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James Trotter v. F.B. Haws

UNITED STATES DISTRICT COURT CENTRAL DISTRICT OF CALIFORNIA


February 28, 2011

JAMES TROTTER, PLAINTIFF,
v.
F.B. HAWS, ET AL., DEFENDANTS.

The opinion of the court was delivered by: Hon. James V. Selna United States District Judge

ORDER ADOPTING REPORT AND RECOMMENDATION OF UNITED STATES MAGISTRATE JUDGE

Pursuant to 28 U.S.C. § 636, the Court has reviewed the Second Amended Complaint, the Magistrate Judge's Report and Recommendation, Plaintiff's "Compel Answer to (return); Objection; Declaratory Relief" ("Objections"), and the remaining record, and has made a de novo determination.

Plaintiff's Objections are, in large part, incoherent and unintelligible, and fail to meaningfully address or refute the Report and Recommendation. Thus, the Objections are without merit.

There is one issue, however, that warrants brief amplification here. To the extent Petitioner believes that his constitutional rights may have been violated when he was transferred from working in the prison scullery to the prison bakery, his belief would be unsupported by the law. Albeit Plaintiff evidently does not set out a separate claim in the Second Amended Complaint based on this employment change, it would be futile to do so in any further amended complaint as well. It is well established in the Ninth Circuit that a prisoner's expectation of keeping a particular prison job does not implicate any property or liberty interest that is entitled to protection under the due process clause. McIntyre v. Bayer, 2003 WL 21949154, at *1 (9th Cir. Aug. 13, 2003) ("prisoners do not have a constitutional right to prison employment"); Coakley v. Murphy, 884 F.2d 1218, 1220-1221 (9th Cir. 1989) (prisoner has no liberty or property interest to continue in a work release program); see also Flittie v. Solem, 827 F.2d 276, 279 (8th Cir. 1987) (per curiam) ("inmates have no constitutional right to be assigned to a particular job"); Ingram v. Papalia, 804 F.2d 595, 596 (10th Cir. 1986) (per curiam) ("The Constitution does not create a property or liberty interest in prison employment."); Lancaster v. Carey, 2008 WL 3272081, at *2 (E.D. Cal. Aug. 6, 2008) ("It is uniformly well established throughout the federal circuit courts that a prisoner's expectation of keeping a specific prison job, or any job, does not implicate a property or liberty interest under the Fourteenth Amendment.").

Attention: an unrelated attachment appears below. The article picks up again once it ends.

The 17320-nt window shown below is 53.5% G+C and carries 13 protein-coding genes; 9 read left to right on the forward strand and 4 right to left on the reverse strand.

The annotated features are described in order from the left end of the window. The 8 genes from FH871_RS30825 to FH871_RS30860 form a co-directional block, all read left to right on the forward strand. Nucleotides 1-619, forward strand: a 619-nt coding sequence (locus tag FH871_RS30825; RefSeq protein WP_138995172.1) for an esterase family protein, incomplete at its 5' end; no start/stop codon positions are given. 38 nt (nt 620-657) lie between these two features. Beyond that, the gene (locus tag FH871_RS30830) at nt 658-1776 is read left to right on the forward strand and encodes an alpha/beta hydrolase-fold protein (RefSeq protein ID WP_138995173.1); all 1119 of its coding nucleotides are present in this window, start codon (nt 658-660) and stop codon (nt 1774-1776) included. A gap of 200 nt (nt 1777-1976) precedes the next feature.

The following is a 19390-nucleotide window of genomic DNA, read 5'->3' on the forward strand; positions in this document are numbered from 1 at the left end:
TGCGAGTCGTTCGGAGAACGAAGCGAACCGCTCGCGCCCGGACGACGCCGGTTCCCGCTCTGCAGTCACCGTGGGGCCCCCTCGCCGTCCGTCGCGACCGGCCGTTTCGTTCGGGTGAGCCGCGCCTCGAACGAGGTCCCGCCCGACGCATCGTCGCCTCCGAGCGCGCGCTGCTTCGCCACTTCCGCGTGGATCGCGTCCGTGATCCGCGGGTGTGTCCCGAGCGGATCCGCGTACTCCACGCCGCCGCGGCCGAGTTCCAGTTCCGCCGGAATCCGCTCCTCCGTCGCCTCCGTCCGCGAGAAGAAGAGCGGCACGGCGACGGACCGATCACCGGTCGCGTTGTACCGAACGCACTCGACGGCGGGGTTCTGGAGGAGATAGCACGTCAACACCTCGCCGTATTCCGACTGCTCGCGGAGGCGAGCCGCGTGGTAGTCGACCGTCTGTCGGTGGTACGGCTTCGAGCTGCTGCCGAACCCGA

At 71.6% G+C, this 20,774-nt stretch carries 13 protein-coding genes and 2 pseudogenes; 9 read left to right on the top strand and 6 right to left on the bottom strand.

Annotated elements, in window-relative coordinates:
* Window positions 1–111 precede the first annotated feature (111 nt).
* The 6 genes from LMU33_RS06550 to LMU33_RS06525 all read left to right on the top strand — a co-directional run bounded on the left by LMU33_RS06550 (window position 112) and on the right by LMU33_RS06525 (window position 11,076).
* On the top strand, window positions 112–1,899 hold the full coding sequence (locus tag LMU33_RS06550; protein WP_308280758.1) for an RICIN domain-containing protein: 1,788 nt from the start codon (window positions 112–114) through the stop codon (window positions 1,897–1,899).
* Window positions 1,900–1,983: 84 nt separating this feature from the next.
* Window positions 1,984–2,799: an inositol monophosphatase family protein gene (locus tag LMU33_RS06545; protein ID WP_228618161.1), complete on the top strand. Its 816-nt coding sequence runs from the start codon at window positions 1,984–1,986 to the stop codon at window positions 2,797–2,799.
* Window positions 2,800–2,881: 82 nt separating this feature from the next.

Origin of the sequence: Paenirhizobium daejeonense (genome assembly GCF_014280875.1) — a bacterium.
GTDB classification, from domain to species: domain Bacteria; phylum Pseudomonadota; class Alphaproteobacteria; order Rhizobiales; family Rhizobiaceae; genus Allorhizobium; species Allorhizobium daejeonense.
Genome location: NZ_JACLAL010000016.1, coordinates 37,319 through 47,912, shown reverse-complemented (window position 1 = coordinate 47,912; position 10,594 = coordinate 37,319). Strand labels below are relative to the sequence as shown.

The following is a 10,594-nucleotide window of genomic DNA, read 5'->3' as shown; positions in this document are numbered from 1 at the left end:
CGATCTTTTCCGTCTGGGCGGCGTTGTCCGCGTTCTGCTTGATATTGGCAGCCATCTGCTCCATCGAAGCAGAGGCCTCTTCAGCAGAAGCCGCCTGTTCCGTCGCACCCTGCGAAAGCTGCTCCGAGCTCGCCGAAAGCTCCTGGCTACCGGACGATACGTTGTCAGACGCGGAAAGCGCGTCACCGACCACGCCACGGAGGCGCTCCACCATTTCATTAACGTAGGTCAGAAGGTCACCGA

Accordingly, IT IS ORDERED THAT:

1. The Report and Recommendation is approved and adopted;

2. Plaintiff's First Amendment retaliation claim, Eighth Amendment cruel and unusual punishment claim based upon having to retain his urine, Eighth Amendment cruel and unusual punishment claim based upon the denial of medical treatment, and the denial of access to the courts claim based upon inadequate law library access are dismissed without further leave to amend;

3. Plaintiff's Eighth Amendment sexual harassment claim is dismissed with leave to amend. Plaintiff shall have thirty (30) days from the date of this Order to file a Third Amended Complaint that complies strictly with this Order and the Report and Recommendation; and

4. The Clerk serve copies of this Order on the parties.

20110228

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